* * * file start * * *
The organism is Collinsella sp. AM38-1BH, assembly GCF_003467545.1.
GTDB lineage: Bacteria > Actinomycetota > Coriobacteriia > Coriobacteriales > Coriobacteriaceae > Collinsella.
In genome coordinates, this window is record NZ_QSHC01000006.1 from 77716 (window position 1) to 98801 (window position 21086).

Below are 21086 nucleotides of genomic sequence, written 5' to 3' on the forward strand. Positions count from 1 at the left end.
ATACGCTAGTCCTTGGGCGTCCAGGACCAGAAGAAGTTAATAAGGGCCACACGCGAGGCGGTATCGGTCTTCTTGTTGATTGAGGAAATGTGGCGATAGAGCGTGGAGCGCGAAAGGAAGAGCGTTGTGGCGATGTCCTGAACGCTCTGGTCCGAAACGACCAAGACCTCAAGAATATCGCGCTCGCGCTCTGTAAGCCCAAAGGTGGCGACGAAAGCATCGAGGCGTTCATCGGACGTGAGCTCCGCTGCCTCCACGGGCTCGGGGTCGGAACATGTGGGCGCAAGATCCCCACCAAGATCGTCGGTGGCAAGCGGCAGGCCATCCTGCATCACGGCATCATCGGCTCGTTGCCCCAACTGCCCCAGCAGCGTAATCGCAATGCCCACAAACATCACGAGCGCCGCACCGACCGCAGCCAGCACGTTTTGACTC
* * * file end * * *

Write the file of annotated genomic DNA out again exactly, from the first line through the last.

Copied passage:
The organism is Collinsella sp. AM38-1BH, assembly GCF_003467545.1.
GTDB lineage: Bacteria > Actinomycetota > Coriobacteriia > Coriobacteriales > Coriobacteriaceae > Collinsella.
In genome coordinates, this window is record NZ_QSHC01000006.1 from 77716 (window position 1) to 98801 (window position 21086).

Below are 21086 nucleotides of genomic sequence, written 5' to 3' on the forward strand. Positions count from 1 at the left end.
ATACGCTAGTCCTTGGGCGTCCAGGACCAGAAGAAGTTAATAAGGGCCACACGCGAGGCGGTATCGGTCTTCTTGTTGATTGAGGAAATGTGGCGATAGAGCGTGGAGCGCGAAAGGAAGAGCGTTGTGGCGATGTCCTGAACGCTCTGGTCCGAAACGACCAAGACCTCAAGAATATCGCGCTCGCGCTCTGTAAGCCCAAAGGTGGCGACGAAAGCATCGAGGCGTTCATCGGACGTGAGCTCCGCTGCCTCCACGGGCTCGGGGTCGGAACATGTGGGCGCAAGATCCCCACCAAGATCGTCGGTGGCAAGCGGCAGGCCATCCTGCATCACGGCATCATCGGCTCGTTGCCCCAACTGCCCCAGCAGCGTAATCGCAATGCCCACAAACATCACGAGCGCCGCACCGACCGCAGCCAGCACGTTTTGACTC